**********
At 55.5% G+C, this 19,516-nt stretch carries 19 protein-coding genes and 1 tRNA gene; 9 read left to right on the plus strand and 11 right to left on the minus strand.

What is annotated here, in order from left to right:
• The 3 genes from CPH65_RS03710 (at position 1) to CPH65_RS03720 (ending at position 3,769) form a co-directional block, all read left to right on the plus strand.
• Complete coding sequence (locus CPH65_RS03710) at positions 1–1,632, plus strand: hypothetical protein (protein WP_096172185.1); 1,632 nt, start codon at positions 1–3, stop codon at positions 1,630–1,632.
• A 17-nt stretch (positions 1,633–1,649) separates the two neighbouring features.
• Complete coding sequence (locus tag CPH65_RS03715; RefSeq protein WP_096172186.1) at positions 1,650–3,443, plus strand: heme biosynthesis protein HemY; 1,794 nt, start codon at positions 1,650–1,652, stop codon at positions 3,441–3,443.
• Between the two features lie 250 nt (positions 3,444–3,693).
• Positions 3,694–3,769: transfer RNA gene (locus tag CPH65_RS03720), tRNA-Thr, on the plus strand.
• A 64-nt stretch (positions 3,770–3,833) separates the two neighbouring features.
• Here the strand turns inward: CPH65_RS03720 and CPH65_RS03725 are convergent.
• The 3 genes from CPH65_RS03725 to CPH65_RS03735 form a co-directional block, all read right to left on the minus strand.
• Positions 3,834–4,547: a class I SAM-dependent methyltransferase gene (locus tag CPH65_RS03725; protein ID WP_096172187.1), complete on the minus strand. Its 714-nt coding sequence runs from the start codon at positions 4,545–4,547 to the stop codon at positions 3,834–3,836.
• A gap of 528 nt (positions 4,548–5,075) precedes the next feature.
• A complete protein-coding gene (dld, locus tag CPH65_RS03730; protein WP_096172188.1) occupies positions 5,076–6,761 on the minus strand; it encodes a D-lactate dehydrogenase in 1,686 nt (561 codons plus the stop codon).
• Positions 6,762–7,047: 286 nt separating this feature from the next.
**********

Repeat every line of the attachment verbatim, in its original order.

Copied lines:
At 55.5% G+C, this 19,516-nt stretch carries 19 protein-coding genes and 1 tRNA gene; 9 read left to right on the plus strand and 11 right to left on the minus strand.

What is annotated here, in order from left to right:
• The 3 genes from CPH65_RS03710 (at position 1) to CPH65_RS03720 (ending at position 3,769) form a co-directional block, all read left to right on the plus strand.
• Complete coding sequence (locus CPH65_RS03710) at positions 1–1,632, plus strand: hypothetical protein (protein WP_096172185.1); 1,632 nt, start codon at positions 1–3, stop codon at positions 1,630–1,632.
• A 17-nt stretch (positions 1,633–1,649) separates the two neighbouring features.
• Complete coding sequence (locus tag CPH65_RS03715; RefSeq protein WP_096172186.1) at positions 1,650–3,443, plus strand: heme biosynthesis protein HemY; 1,794 nt, start codon at positions 1,650–1,652, stop codon at positions 3,441–3,443.
• Between the two features lie 250 nt (positions 3,444–3,693).
• Positions 3,694–3,769: transfer RNA gene (locus tag CPH65_RS03720), tRNA-Thr, on the plus strand.
• A 64-nt stretch (positions 3,770–3,833) separates the two neighbouring features.
• Here the strand turns inward: CPH65_RS03720 and CPH65_RS03725 are convergent.
• The 3 genes from CPH65_RS03725 to CPH65_RS03735 form a co-directional block, all read right to left on the minus strand.
• Positions 3,834–4,547: a class I SAM-dependent methyltransferase gene (locus tag CPH65_RS03725; protein ID WP_096172187.1), complete on the minus strand. Its 714-nt coding sequence runs from the start codon at positions 4,545–4,547 to the stop codon at positions 3,834–3,836.
• A gap of 528 nt (positions 4,548–5,075) precedes the next feature.
• A complete protein-coding gene (dld, locus tag CPH65_RS03730; protein WP_096172188.1) occupies positions 5,076–6,761 on the minus strand; it encodes a D-lactate dehydrogenase in 1,686 nt (561 codons plus the stop codon).
• Positions 6,762–7,047: 286 nt separating this feature from the next.